Recipe: sichuan tofu celery salad
Oh my word, it’s nearly December. By the time most of you read this it will *be* December. I was telling Erin the other day that when I was a little kid a year felt like an eternity. And now… now the days and weeks and months and years are gone before you know it. She said that was a sign of well-lived life. I think it’s the sign of me not being able to keep track of everything I need to get done, but Erin is always kind about giving me the benefit of the doubt. So it reminded me that sometimes we need to stop and walk through those familiar places, to appreciate how they change with the seasons and how we too have changed.
once green, upright, and riddled with blackbirds
now frozen in place
Kaweah is going to turn twelve this month. She looks great for her age, but she’s physically unable to clamber up rocks, leap from tall buildings, and go tear-assing around in the snow anymore. For all intents and purposes, she has entered her golden years. Not long ago she’d bolt across the frozen lake, wipe out while doing the Scooby Doo running-in-place routine, and then butt-scoot all the way back. In her tiny brain, she wants to come with us on hikes and skis – she is all enthusiasm. But it took a lot of coaxing to get her onto the ice the other day. She stood with her paws firmly planted in the dirt, head tilted to the side and down. When we finally got her out there, she was cautious – nothing like the crazy pup we’ve known for over a decade. But she was a good sport and once off the ice, she was happy to finish out her walkie.
a little nervous
maybe this guy has a treat
Winter is my season of reflection more than any other. I think intently about my life, the people in it, decisions, actions, goals, happiness. Perhaps I’m just too distracted by wildflowers, wildlife, waterfalls, autumn colors, or the sprouting of baby green leaves in the other seasons? Winter around here is sublime when the winds aren’t howling. Walking or gliding through a world of cold, silent white has a way of focusing your mind on the important things. While December can be a time of maximum insanity for some, it’s the time of maximum simplicity for me – at least that is what I try to achieve. Lately, I’ve been enjoying this salad recipe that Kitt pointed me to several months ago. It’s mostly tofu and celery.
and all of these flavors
infused in some oil
The recipe comes from Mark Bittman and it was in video form. I rarely have the patience to watch through videos, but Kitt said it looked really good. So I watched. It really did look good. My mouth was watering by the end of the short clip. I had no excuse not to try it because I had all of the ingredients.
everything into the peanut oil
Okay, I didn’t have ALL of the ingredients. I had celery, but not Chinese celery. There is a difference in the flavor, but celery is an acceptable substitute and I wasn’t about to drive over an hour to Denver to hunt down one ingredient. That’s not how I roll. Anyway, the part I was most excited about was the oil because that’s the component that brings everything together. It starts out as regular old peanut oil and it winds up a brilliant orange color from the pepper flakes with lots of zingy spice from the Sichuan peppercorns. [EDIT: Yes, you really need to use Sichuan peppercorns rather than any old regular peppercorn because the Sichuan peppercorns have a distinct flavor and “numbing” quality to them. You can probably find them in an Asian grocery store (get them when you get the Chinese celery and the pressed tofu).]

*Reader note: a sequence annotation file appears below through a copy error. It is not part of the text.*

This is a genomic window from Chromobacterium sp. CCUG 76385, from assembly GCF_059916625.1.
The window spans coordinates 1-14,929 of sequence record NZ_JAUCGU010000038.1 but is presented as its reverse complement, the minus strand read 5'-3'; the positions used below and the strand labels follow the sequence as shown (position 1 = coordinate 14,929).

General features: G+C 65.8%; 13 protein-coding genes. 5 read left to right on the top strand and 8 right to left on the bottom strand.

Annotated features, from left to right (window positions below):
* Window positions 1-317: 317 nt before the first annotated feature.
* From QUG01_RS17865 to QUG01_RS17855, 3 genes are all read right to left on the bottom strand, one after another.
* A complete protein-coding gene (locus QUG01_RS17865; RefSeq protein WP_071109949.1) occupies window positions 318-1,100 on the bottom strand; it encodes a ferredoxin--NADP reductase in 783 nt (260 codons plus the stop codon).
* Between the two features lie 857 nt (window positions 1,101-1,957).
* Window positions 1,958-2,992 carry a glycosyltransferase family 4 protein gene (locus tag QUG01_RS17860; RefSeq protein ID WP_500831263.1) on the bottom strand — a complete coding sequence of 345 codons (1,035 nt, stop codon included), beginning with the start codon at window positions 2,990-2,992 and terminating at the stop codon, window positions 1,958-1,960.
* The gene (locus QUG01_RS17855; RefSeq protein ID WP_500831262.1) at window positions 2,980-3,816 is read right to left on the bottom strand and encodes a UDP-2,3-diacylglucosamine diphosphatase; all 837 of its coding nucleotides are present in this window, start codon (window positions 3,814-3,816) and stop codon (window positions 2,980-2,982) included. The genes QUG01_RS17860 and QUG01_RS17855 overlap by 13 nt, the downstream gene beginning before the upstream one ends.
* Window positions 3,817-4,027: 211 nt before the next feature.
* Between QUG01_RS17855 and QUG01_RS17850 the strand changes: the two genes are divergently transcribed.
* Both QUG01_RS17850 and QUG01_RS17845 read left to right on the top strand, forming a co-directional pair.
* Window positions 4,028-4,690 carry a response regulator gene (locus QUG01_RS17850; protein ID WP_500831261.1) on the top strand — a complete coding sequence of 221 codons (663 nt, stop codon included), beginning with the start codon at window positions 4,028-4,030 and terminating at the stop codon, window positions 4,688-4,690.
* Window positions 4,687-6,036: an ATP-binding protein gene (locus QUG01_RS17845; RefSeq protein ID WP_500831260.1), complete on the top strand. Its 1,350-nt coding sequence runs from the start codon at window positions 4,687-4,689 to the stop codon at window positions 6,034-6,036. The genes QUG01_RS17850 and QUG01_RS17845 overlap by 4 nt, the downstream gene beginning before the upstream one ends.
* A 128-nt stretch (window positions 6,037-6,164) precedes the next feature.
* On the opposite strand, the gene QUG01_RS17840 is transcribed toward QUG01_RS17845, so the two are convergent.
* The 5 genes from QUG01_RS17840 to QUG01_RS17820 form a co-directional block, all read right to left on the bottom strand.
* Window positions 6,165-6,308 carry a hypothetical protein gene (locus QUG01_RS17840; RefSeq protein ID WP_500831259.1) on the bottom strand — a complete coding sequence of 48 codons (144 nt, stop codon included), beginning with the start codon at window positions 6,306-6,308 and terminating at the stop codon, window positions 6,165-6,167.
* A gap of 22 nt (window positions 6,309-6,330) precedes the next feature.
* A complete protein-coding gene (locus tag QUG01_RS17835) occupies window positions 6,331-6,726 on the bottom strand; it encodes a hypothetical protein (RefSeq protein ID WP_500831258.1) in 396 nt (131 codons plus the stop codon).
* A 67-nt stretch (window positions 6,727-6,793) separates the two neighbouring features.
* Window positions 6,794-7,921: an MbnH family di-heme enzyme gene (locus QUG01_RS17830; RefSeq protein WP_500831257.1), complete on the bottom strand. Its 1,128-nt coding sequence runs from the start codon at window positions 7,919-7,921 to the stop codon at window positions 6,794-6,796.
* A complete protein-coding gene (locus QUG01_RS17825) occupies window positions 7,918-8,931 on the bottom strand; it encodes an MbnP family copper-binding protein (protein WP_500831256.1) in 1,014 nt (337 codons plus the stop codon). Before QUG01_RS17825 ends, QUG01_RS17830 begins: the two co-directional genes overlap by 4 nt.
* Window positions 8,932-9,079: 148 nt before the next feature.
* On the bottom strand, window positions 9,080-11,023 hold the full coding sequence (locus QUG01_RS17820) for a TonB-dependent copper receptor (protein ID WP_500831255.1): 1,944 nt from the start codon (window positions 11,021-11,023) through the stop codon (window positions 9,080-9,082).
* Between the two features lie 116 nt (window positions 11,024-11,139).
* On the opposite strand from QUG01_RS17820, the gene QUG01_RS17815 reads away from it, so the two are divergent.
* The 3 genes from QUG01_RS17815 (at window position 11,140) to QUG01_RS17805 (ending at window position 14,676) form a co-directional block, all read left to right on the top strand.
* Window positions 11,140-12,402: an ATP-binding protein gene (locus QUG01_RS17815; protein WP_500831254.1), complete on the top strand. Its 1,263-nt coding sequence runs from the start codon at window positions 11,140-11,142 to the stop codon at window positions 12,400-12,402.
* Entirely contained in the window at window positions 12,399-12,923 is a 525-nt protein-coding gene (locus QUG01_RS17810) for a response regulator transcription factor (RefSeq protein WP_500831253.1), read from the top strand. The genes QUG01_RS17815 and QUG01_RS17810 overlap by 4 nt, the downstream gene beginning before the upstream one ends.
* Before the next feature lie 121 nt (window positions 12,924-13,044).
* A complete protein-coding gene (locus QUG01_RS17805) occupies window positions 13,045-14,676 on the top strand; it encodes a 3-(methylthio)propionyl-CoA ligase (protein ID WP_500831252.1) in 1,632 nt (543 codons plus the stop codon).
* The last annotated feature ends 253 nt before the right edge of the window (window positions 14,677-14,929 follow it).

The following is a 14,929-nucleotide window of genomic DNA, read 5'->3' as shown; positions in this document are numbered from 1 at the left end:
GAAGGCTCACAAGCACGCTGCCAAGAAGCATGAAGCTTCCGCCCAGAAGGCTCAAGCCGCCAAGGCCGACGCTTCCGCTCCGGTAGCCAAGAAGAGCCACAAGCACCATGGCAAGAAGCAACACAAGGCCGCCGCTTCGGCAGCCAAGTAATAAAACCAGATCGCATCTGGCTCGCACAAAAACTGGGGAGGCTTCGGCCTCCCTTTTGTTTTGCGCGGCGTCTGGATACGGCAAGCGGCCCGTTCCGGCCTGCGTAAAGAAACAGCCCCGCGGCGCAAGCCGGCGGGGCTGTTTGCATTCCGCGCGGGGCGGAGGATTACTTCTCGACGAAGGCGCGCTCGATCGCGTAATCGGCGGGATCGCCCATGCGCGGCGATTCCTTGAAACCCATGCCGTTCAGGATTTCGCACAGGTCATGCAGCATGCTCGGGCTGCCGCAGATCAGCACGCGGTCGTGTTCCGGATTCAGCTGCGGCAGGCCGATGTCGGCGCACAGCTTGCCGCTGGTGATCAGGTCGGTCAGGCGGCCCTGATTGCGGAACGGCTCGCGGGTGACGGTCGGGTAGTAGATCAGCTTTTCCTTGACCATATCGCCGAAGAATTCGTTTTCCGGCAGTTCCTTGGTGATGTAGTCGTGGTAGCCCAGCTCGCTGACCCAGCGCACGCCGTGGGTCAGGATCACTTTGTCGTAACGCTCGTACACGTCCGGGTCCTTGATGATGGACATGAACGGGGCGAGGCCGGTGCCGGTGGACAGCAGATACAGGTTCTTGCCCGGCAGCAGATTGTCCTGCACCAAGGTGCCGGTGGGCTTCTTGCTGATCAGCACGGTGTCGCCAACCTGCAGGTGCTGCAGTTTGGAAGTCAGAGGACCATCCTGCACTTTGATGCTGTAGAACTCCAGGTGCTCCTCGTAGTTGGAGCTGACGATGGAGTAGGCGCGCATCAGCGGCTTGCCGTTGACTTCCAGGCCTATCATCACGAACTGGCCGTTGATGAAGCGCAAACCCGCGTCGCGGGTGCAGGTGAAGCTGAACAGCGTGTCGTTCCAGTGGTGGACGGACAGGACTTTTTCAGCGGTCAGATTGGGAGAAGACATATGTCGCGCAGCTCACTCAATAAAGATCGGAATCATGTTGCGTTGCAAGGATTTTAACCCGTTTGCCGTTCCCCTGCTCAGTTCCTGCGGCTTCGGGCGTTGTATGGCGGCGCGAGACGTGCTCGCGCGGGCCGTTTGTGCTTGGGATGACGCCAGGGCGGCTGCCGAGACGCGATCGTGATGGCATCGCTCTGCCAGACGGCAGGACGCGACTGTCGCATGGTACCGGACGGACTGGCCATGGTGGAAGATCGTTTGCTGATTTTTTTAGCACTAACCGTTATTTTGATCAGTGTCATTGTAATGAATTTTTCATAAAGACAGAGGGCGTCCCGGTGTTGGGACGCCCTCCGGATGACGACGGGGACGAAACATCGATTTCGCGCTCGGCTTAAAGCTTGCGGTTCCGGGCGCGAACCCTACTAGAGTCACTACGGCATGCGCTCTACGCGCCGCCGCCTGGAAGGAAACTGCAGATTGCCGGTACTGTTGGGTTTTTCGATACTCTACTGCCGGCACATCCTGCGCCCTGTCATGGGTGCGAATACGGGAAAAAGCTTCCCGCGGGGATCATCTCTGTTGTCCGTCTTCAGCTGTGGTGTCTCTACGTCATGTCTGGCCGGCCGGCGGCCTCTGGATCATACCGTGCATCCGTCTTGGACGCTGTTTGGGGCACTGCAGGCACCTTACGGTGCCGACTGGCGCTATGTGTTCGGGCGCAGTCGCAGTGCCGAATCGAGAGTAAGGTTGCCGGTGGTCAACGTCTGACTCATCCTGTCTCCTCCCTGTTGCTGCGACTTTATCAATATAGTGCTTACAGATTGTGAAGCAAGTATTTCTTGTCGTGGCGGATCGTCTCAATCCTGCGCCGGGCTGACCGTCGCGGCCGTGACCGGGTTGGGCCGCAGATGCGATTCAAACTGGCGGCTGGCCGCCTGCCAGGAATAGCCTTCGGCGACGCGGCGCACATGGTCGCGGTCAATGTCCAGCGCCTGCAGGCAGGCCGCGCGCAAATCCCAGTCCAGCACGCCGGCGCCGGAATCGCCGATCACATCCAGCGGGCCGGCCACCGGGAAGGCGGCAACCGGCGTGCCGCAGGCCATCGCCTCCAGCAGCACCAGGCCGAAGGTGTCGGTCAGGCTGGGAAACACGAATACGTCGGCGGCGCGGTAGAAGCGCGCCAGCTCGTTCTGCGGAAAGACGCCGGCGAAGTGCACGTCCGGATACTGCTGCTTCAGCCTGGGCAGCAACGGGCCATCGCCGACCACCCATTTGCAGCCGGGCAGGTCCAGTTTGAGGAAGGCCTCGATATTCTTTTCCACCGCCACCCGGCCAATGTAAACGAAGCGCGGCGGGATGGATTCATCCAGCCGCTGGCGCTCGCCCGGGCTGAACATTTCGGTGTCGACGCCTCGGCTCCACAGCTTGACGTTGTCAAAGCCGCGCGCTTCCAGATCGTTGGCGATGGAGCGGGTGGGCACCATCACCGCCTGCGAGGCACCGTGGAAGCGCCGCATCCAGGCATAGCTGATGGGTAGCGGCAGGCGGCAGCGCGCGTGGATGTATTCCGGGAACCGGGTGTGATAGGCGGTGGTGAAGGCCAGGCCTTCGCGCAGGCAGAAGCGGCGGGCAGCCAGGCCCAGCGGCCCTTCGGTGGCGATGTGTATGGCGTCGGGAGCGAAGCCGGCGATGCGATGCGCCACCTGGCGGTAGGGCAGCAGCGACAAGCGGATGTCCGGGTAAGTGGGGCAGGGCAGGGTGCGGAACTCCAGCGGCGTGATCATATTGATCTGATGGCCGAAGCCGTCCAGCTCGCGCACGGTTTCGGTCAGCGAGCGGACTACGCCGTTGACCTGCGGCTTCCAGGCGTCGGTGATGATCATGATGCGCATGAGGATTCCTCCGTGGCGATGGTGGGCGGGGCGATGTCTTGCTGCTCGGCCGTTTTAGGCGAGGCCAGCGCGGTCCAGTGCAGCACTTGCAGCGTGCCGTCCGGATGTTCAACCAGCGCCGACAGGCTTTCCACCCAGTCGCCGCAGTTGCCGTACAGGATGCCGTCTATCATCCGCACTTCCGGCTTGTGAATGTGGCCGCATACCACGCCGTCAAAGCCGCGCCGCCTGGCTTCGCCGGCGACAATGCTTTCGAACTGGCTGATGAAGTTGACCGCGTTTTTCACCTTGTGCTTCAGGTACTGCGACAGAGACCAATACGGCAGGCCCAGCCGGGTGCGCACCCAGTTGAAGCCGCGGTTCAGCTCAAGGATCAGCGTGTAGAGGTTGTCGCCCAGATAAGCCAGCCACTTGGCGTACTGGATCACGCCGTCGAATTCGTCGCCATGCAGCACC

heat the oil until it is sizzling
strain everything out
The two main ingredients in the salad are pressed tofu and Chinese celery. I love pressed tofu. It has a firm, chewy texture and the kind I buy is seasoned just a tad (probably with soy sauce). You can find it in most Asian grocery stores, just don’t substitute the regular tofu for it because that would be weird and not especially appealing. The Chinese celery is another matter. We don’t have it in my local Boulder Asian market and I don’t recall seeing it in the big Asian market in Denver (although I must admit I’ve never looked for it before). I used regular celery.
slicing the tofu (pardon the henna tattoo)
toss the celery and tofu together
I’ve never had a dish like this before, although last October I ate an extraordinary amount of Sichuan Chinese food in the bay area when visiting with family. I have to say it had the requisite bright orange color of any Sichuan dish worth its spice! It’s light and refreshing on the tongue in contrast to the warm, numbing spiciness of the oil. You don’t need a lot of oil, but I certainly like it spicier than not. It’s simple and satisfying, especially if you want a change from heavy holiday fare.
a little oil and you’re good to go
Sichuan Tofu Celery Salad
from Mark Bittman at The New York Times
1 stick cinnamon
1 tsp coriander seeds
1 tbsp Sichuan peppercorns
4 whole star anise
2 whole cloves
1 tsp ground cumin
1/4 cup red chili flakes
3 large slices ginger
2 green onions, cut into 2-inch pieces
1 tsp salt
2 cups peanut oil
2-3 stalks celery (preferably Chinese celery, blanched – but regular celery is okay)
4 blocks pressed tofu (about 8 oz.)
Place the cinnamon, coriander, Sichuan peppercorns, star anise, cloves, cumin, chili flakes, ginger, green onions, salt, and peanut oil in a medium saucepan. Heat on high until the oil begins to sizzle. Turn the heat off and let the oil cool. Strain the oil. You can store the oil in the refrigerator. Slice the celery into 3-inch strips. Cut the pressed tofu into thin slices. Combine the celery and tofu in a bowl. Toss with oil. (Note: You’re going to have a lot of extra oil… I used about 1/4 cup on the salad.)